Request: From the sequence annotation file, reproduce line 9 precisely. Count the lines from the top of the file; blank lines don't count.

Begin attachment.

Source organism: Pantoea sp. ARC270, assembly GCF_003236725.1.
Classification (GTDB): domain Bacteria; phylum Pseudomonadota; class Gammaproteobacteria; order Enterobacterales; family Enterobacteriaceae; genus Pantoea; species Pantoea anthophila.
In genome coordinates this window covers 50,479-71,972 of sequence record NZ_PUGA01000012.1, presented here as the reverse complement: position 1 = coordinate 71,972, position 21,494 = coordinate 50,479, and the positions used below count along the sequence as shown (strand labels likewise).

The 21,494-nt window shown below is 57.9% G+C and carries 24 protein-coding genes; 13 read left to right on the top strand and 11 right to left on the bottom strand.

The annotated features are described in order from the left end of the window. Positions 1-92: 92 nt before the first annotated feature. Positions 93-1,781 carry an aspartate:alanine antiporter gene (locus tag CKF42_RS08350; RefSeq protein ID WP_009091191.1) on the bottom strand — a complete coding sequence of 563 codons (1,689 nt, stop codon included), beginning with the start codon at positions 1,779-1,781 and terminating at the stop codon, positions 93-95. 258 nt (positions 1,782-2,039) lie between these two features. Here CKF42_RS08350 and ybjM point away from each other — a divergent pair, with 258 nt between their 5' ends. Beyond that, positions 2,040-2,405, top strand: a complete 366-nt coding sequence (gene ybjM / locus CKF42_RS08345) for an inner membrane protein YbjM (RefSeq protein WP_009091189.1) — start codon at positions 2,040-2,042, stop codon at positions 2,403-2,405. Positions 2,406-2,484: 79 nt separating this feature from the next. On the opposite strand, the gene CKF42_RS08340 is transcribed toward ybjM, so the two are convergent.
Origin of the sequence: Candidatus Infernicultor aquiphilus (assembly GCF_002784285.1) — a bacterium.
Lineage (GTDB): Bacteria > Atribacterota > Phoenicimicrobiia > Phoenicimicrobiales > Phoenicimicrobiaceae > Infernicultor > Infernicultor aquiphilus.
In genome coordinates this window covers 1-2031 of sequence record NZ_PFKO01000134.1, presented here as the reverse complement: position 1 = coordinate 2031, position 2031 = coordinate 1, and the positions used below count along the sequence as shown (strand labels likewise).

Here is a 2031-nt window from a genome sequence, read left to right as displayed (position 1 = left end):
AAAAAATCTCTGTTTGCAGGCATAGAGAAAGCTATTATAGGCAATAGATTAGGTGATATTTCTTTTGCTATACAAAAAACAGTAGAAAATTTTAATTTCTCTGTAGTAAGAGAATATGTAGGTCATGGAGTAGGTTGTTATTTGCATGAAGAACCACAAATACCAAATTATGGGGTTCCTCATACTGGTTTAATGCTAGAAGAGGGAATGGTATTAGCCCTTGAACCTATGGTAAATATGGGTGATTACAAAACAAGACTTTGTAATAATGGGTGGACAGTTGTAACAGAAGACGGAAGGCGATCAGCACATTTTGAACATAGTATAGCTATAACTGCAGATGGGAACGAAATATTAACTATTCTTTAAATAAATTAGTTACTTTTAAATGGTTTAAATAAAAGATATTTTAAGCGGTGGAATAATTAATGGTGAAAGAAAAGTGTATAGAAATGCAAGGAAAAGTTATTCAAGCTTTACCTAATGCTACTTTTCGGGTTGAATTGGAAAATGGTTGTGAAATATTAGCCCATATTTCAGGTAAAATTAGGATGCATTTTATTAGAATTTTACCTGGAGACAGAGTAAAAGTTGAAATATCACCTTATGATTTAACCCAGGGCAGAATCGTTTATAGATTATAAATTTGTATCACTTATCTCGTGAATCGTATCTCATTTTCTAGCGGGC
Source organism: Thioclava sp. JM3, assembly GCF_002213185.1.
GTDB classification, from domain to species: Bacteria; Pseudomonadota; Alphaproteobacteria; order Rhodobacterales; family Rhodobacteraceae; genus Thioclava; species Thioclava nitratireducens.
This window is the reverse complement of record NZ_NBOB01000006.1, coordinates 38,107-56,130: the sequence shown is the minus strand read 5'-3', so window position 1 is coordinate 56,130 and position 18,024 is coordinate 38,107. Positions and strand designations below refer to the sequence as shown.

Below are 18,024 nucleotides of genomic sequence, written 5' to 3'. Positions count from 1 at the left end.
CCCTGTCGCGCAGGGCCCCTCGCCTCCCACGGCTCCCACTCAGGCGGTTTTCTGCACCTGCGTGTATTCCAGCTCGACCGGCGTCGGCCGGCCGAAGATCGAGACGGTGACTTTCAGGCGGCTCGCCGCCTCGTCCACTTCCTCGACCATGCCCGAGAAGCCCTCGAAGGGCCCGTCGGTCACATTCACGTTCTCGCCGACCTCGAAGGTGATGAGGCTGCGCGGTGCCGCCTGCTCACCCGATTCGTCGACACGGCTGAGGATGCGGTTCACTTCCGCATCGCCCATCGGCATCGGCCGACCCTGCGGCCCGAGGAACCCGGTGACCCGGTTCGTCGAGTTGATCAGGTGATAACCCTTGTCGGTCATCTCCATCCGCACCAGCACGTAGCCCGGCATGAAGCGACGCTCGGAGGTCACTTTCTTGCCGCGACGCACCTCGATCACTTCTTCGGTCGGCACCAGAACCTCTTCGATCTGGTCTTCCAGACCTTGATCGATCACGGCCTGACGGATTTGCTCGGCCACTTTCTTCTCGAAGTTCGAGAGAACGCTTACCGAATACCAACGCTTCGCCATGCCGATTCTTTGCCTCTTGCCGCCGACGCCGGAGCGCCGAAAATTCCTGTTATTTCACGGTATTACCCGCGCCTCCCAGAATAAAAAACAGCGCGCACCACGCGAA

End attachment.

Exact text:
Here is a 2031-nt window from a genome sequence, read left to right as displayed (position 1 = left end):